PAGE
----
Therapy is a service provided by a mental health professional for you – a service you could choose to begin, slow down or terminate whenever you wish to. Making the decision to start therapy can be difficult, and its also difficult to come to is an exact number of sessions (and related costs), especially before the first session has even begun. Many a time, the client may seek some relief from the uncertainty related to these questions by thinking about what they are really concerned about when they ask this question. For instance, starting with therapy may be attached to a sense of anxiety due to wanting to make the ‘right’ decisions related to concerns like affordability, accessibility, and finding a good ‘fit’ within your therapist. Going to a therapist may also be attached to a sense of stigma, wherein associations made between needing help and being perceived as such by family members, employers or others, or between self and labels such as ‘crazy’, ‘paagal’, etc. may be a cause for worry for the person seeking help. Some times, if a client is feeling their distress acutely, or is dealing with seemingly chronic (long-term) issues, they may simply wish to get ‘rid’ of what’s bothering them and ask this question in the hope that maybe therapy might help them do so.
For most issues, realistically, there may not be anything that amounts to a ‘solution’ or a ‘quick fix’. However, if you feel your felt distress is interfering with your ability to function on a daily basis, you could choose to visit a psychiatrist or general physician alongside a psychologist. While the former could prescribe medications that help manage symptoms more immediately, the latter could in the meantime help you deal with thoughts, emotions and behaviours that relate most directly to the start and/or maintenance of your distress.
The length of a therapeutic relationship, aside from your concerns, can also depend upon the approach practiced by your therapist. Some approaches (such as SST, REBT, SFBT, etc.) allow for more brief interactions (that is, less 6-8 sessions), while in others, therapy may go on for months or years.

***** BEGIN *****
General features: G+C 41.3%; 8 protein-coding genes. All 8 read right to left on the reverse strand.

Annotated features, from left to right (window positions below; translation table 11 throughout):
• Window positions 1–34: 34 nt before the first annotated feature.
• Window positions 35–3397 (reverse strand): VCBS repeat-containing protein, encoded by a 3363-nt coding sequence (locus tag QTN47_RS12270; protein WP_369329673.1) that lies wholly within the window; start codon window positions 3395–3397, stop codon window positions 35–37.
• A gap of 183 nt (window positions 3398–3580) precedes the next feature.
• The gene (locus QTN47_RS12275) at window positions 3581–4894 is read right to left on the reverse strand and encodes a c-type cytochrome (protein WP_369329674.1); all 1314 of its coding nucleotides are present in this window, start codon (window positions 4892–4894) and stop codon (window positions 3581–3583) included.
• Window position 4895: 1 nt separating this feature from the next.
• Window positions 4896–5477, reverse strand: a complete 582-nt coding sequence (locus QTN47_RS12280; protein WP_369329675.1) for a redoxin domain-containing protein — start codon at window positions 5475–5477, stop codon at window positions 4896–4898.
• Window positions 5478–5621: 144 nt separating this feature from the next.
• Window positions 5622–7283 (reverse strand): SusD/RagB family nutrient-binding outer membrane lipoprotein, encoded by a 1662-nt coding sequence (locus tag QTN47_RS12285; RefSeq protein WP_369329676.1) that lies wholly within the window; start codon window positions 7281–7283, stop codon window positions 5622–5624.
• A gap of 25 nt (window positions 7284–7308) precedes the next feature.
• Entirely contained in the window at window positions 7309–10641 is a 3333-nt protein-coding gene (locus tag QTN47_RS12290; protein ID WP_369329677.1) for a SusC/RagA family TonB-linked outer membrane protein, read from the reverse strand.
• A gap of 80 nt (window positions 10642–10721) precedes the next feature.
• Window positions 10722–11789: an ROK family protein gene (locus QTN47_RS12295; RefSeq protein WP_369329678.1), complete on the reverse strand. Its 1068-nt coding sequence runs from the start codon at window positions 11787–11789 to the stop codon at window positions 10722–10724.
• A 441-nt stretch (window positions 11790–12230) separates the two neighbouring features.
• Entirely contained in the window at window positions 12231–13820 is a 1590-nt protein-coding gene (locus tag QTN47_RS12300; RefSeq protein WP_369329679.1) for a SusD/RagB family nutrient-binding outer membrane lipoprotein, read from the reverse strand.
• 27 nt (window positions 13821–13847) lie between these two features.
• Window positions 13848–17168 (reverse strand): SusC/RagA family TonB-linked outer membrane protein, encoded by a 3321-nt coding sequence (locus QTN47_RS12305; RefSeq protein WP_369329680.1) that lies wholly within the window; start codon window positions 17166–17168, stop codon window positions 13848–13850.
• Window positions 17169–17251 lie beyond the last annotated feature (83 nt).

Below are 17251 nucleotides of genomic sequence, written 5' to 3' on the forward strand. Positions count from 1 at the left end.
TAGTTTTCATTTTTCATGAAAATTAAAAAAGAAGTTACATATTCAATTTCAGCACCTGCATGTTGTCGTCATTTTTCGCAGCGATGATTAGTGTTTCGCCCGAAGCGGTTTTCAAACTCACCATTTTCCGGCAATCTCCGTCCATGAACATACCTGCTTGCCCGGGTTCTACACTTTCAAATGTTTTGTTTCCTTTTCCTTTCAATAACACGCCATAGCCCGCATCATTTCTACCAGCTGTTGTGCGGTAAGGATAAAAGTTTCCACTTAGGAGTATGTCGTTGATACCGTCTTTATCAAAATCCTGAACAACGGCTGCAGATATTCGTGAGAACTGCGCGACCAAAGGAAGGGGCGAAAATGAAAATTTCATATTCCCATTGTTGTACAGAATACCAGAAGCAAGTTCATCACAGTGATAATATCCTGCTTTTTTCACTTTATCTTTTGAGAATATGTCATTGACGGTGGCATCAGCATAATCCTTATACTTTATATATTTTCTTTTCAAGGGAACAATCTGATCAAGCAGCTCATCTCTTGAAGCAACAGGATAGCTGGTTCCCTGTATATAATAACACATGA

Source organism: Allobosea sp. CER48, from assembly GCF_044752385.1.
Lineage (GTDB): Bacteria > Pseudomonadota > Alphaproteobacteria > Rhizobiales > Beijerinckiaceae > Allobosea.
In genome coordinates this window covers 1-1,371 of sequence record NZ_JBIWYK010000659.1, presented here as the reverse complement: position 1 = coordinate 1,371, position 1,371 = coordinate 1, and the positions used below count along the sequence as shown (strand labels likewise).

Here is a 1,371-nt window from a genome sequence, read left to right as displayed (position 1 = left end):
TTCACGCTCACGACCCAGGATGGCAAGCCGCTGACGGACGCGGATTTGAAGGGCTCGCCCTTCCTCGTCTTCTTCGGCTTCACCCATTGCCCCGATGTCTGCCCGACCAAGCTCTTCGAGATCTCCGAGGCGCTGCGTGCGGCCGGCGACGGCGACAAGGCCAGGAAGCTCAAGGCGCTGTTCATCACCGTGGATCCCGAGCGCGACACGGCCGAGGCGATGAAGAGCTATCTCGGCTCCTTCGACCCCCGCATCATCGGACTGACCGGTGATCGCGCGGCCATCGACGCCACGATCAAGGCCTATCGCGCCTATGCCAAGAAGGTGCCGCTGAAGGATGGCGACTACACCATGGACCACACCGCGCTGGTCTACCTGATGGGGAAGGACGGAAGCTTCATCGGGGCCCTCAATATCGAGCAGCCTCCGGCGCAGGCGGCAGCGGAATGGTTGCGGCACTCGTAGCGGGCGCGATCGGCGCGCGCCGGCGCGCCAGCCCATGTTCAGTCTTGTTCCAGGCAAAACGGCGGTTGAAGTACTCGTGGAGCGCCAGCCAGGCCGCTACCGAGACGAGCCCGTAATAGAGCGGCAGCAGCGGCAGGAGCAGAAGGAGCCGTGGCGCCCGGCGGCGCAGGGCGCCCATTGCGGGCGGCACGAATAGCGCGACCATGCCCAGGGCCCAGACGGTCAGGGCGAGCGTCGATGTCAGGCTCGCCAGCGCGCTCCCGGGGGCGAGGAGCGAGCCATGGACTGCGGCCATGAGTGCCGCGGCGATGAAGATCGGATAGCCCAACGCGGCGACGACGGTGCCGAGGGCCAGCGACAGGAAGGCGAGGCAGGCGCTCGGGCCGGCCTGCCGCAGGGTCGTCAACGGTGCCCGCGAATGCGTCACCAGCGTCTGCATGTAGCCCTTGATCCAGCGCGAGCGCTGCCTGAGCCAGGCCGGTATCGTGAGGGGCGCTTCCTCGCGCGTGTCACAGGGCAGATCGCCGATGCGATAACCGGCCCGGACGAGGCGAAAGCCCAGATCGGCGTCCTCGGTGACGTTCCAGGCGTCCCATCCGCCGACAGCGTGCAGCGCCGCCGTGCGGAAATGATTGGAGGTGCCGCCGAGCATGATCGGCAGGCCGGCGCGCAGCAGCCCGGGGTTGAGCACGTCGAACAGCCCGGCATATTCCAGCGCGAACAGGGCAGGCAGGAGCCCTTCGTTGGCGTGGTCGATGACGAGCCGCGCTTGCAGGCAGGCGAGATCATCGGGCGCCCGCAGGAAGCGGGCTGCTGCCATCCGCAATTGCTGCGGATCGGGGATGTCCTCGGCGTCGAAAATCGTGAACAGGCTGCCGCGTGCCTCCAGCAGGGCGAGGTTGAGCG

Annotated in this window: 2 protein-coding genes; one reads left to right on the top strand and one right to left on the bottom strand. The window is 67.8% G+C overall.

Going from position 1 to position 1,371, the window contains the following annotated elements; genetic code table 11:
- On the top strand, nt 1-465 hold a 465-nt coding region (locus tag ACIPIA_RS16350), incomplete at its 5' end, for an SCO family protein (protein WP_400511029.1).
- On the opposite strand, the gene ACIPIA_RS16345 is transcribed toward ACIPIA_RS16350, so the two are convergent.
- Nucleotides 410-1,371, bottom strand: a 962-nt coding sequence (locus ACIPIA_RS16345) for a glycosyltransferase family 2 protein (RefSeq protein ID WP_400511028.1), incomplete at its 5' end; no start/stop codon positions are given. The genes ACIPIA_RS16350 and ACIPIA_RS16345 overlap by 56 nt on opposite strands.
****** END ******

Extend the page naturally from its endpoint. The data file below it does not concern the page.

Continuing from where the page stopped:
In my experience, it is still possible to be brief about your therapy work, if you have a specific concern (what you’re seeking therapy for) and goal (what you wish to work towards). But for many people, what they’re struggling with is often a mixed bag of concerns that may need some sorting through to understand what it is that they wish to deal with first; or we may realize sometime into therapy, that a previously chosen concern may actually be stemming from another, possibly deeper space that might need to be explored first.
We can surmise from recounting these experiences is that the path to recovery may not be a linear one, and we’re likely to feel a bit bogged down if we aren’t at a place we thought we would be, at a given time. The meaning of recovery can further be personal and hence subjective. What therapy may* then provide, is a space to talk freely about your expectations, to learn to adjust them as and when required, and then work on strategies to help fulfill them the way you wish to.
*When it comes to providing an understanding of therapy and how it applies to you, you will find us using the words ‘may’ and ‘could’ a lot. We do so for a reason: our articles are for informational purposes only, and are in no way meant as a substitute for an actual therapy session. We would like them to provide basic guidance to someone who wishes to understand how therapy generally works, from our own understanding, which may to a certain extent be dependent on the therapeutic approach we tend to follow. For the most optimum understanding of how therapy could work for you, we suggest you to book a session with a professional.
This article includes opinions expressed by a mental health expert. But we were humans long before we trained as professionals, and so are always looking to learn better! If you found that any of the above is inaccurate, irrelevant or unhelpful, or would like to suggest ways to make this article more helpful in any way, please let us know in the comments below.
Read the article, and wondering what’s next ?
- I want to take action now: If reading the above information has led you to decide that what you need is professional help, here’s a little bit about how our professionals work in case you would like to schedule a free consultation with us: our professionals’ work is based on a ‘recovery-oriented’ model, which believes in providing a space where each individual feels in charge of their own meaning of recovery from mental health concerns/illness. The aim of support isn’t just to reduce symptoms or to go back to the level of functioning that was, but rather to learn to emphasize one’s resilience and to hold space for those in distress as one is attempting to achieve short- and long-term recovery/life goals
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- I want more help about how to broach the topic of my mental health with friend/loved one as/before I book a session